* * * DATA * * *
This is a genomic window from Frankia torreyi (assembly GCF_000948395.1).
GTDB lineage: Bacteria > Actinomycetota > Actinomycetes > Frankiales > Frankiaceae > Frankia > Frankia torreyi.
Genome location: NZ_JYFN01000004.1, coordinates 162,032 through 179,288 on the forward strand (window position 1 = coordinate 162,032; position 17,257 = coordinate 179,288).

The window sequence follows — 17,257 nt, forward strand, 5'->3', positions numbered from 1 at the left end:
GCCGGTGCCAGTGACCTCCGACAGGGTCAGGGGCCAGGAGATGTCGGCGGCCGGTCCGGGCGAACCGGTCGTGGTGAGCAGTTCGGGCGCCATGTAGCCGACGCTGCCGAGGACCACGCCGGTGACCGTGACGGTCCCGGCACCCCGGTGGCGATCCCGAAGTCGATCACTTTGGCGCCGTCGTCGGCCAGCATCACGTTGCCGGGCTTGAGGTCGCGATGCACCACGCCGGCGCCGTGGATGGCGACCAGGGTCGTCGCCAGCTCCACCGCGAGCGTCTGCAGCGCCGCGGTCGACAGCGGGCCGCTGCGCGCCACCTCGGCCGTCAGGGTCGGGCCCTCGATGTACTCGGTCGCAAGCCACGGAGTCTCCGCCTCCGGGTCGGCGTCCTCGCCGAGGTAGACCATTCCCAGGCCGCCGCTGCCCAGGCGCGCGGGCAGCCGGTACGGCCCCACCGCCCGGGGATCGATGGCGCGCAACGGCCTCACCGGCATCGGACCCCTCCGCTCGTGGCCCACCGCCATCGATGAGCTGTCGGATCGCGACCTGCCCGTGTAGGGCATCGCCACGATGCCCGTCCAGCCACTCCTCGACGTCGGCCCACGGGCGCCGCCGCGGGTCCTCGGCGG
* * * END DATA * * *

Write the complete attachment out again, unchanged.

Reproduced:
This is a genomic window from Frankia torreyi (assembly GCF_000948395.1).
GTDB lineage: Bacteria > Actinomycetota > Actinomycetes > Frankiales > Frankiaceae > Frankia > Frankia torreyi.
Genome location: NZ_JYFN01000004.1, coordinates 162,032 through 179,288 on the forward strand (window position 1 = coordinate 162,032; position 17,257 = coordinate 179,288).

The window sequence follows — 17,257 nt, forward strand, 5'->3', positions numbered from 1 at the left end:
GCCGGTGCCAGTGACCTCCGACAGGGTCAGGGGCCAGGAGATGTCGGCGGCCGGTCCGGGCGAACCGGTCGTGGTGAGCAGTTCGGGCGCCATGTAGCCGACGCTGCCGAGGACCACGCCGGTGACCGTGACGGTCCCGGCACCCCGGTGGCGATCCCGAAGTCGATCACTTTGGCGCCGTCGTCGGCCAGCATCACGTTGCCGGGCTTGAGGTCGCGATGCACCACGCCGGCGCCGTGGATGGCGACCAGGGTCGTCGCCAGCTCCACCGCGAGCGTCTGCAGCGCCGCGGTCGACAGCGGGCCGCTGCGCGCCACCTCGGCCGTCAGGGTCGGGCCCTCGATGTACTCGGTCGCAAGCCACGGAGTCTCCGCCTCCGGGTCGGCGTCCTCGCCGAGGTAGACCATTCCCAGGCCGCCGCTGCCCAGGCGCGCGGGCAGCCGGTACGGCCCCACCGCCCGGGGATCGATGGCGCGCAACGGCCTCACCGGCATCGGACCCCTCCGCTCGTGGCCCACCGCCATCGATGAGCTGTCGGATCGCGACCTGCCCGTGTAGGGCATCGCCACGATGCCCGTCCAGCCACTCCTCGACGTCGGCCCACGGGCGCCGCCGCGGGTCCTCGGCGG